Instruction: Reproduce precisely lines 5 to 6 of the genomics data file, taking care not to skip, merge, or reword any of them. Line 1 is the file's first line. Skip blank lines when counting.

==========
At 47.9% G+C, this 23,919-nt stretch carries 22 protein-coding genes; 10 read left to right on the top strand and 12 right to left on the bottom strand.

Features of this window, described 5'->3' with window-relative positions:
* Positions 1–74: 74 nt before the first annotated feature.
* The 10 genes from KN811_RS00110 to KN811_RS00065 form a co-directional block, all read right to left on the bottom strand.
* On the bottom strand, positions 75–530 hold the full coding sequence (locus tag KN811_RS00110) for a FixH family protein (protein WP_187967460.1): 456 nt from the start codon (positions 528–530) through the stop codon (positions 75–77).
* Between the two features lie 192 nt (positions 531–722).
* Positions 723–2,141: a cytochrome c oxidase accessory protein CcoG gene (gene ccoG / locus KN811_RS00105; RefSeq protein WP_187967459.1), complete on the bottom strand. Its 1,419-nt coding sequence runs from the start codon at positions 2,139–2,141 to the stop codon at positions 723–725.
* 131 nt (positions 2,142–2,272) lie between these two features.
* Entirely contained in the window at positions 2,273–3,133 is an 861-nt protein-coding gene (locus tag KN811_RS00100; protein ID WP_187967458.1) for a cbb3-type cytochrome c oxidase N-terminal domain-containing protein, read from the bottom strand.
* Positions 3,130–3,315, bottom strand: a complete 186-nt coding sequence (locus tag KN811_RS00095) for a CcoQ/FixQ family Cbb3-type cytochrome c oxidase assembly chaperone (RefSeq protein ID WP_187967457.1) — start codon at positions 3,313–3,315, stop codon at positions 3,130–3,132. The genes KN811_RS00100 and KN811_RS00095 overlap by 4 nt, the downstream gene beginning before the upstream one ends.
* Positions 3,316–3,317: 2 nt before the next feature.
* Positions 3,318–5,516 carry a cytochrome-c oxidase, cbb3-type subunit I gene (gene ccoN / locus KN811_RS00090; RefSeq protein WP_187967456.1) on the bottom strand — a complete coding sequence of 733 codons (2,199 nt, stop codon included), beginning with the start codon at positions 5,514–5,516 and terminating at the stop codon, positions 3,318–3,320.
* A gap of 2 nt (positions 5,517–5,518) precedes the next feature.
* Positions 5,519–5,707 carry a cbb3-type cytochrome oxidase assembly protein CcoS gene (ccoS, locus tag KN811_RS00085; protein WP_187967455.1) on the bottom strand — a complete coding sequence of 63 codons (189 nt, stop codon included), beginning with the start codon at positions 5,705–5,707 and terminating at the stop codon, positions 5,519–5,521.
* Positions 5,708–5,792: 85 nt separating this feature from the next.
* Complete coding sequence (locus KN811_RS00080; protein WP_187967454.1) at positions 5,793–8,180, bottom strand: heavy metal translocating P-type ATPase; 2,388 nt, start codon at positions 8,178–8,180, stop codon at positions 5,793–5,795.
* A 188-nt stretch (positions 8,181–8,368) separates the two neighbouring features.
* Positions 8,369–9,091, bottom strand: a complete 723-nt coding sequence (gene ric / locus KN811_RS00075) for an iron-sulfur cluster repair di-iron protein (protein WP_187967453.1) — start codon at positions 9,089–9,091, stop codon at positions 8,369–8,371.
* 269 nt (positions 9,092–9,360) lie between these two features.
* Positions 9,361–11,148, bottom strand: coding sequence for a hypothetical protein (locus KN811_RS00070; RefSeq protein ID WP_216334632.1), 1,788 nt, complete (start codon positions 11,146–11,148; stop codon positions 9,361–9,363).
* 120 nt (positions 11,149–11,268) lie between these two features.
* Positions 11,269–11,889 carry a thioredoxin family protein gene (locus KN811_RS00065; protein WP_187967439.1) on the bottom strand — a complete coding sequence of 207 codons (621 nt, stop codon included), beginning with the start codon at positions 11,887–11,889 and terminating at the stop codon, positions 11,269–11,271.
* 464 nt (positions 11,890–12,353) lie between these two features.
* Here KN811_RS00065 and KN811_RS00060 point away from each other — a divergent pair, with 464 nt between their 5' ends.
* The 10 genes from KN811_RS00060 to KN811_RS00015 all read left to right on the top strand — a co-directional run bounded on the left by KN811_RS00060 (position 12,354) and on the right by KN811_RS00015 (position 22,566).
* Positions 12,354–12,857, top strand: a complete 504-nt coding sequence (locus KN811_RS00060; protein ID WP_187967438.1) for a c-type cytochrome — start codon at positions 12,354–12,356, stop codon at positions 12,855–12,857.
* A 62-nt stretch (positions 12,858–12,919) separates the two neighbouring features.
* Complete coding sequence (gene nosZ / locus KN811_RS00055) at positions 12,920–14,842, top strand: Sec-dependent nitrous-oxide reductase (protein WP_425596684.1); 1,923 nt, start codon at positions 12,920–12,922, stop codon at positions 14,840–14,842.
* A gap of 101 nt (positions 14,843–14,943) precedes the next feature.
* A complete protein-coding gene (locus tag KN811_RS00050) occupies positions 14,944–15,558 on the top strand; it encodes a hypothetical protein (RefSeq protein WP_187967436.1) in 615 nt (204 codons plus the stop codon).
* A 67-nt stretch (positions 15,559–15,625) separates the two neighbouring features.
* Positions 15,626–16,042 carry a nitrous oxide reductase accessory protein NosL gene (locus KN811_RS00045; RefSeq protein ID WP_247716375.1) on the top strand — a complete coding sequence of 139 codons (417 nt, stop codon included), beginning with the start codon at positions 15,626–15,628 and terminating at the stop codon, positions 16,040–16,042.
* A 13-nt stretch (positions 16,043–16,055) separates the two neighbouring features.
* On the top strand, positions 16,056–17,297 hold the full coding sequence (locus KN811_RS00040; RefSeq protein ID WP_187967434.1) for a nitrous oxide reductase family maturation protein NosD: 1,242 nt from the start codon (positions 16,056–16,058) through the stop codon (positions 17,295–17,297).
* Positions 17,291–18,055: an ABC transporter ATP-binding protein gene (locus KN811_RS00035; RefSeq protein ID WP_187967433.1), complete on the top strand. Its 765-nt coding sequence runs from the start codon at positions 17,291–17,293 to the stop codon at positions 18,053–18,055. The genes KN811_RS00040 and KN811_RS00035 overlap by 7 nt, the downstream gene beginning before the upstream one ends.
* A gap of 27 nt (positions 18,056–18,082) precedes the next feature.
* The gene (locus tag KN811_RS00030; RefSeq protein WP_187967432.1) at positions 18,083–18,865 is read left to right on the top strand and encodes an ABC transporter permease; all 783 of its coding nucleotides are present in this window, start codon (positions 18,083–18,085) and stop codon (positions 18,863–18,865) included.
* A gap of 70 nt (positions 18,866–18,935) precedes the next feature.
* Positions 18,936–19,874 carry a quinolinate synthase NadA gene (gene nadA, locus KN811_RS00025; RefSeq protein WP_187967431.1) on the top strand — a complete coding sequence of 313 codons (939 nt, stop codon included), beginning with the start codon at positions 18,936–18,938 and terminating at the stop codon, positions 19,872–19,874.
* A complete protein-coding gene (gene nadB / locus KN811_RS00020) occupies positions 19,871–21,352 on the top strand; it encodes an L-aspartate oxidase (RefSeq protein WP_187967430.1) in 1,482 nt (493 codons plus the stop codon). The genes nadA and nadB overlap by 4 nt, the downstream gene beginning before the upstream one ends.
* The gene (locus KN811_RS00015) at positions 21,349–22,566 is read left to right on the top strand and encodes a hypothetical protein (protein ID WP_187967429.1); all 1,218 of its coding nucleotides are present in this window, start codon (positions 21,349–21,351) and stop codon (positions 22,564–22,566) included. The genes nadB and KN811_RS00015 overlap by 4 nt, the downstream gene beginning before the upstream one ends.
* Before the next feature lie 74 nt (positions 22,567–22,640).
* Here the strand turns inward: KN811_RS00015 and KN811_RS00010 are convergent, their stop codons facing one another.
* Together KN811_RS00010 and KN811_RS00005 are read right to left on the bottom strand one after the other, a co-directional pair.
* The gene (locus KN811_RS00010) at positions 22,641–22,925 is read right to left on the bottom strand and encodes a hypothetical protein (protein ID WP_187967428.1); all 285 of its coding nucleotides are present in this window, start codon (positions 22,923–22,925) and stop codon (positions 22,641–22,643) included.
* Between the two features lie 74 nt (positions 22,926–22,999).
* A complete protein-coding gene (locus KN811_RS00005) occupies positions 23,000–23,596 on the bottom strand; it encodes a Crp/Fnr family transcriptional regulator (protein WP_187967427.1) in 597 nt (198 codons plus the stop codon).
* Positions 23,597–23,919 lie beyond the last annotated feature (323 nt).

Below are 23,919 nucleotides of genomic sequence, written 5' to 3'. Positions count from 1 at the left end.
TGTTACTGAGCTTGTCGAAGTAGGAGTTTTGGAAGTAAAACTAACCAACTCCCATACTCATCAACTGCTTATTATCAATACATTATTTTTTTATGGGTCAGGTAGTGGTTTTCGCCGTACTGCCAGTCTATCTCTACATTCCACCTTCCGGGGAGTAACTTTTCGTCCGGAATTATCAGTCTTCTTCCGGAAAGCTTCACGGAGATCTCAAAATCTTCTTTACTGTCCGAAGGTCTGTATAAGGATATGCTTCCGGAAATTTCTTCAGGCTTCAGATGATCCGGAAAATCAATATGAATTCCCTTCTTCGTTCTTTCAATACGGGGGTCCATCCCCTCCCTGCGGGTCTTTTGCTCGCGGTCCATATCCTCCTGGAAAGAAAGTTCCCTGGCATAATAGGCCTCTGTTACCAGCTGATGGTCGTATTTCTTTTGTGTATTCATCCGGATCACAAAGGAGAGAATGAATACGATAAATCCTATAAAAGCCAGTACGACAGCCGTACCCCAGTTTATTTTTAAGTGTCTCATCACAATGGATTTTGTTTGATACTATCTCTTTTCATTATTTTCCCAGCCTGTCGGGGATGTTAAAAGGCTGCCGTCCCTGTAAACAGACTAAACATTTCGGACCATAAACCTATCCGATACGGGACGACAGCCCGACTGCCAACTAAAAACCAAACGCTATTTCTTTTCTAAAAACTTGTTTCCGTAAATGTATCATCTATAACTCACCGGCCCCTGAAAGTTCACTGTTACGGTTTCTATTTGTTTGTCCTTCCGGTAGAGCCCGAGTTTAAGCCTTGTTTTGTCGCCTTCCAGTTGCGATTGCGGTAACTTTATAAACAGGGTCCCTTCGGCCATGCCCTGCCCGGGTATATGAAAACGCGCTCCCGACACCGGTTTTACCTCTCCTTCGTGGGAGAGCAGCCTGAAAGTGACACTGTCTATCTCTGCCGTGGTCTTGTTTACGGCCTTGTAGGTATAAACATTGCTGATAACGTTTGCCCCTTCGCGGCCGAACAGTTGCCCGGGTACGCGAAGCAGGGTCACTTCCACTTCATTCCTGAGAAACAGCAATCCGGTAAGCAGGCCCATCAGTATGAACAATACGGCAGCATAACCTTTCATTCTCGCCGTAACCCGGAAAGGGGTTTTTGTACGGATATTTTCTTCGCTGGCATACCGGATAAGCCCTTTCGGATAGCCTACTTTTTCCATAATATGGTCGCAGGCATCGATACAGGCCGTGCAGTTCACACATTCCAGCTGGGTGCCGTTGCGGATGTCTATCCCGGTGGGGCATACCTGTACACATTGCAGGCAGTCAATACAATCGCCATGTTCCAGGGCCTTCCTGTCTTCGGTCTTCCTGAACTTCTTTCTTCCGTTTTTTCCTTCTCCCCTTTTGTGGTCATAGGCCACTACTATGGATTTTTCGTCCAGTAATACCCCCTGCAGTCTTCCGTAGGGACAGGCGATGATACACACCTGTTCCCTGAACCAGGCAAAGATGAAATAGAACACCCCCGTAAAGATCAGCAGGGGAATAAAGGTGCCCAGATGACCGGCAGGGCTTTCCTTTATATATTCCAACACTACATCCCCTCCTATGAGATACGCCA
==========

* On the bottom strand, positions 75–530 hold the full coding sequence (locus tag KN811_RS00110) for a FixH family protein (protein WP_187967460.1): 456 nt from the start codon (positions 528–530) through the stop codon (positions 75–77).
* Between the two features lie 192 nt (positions 531–722).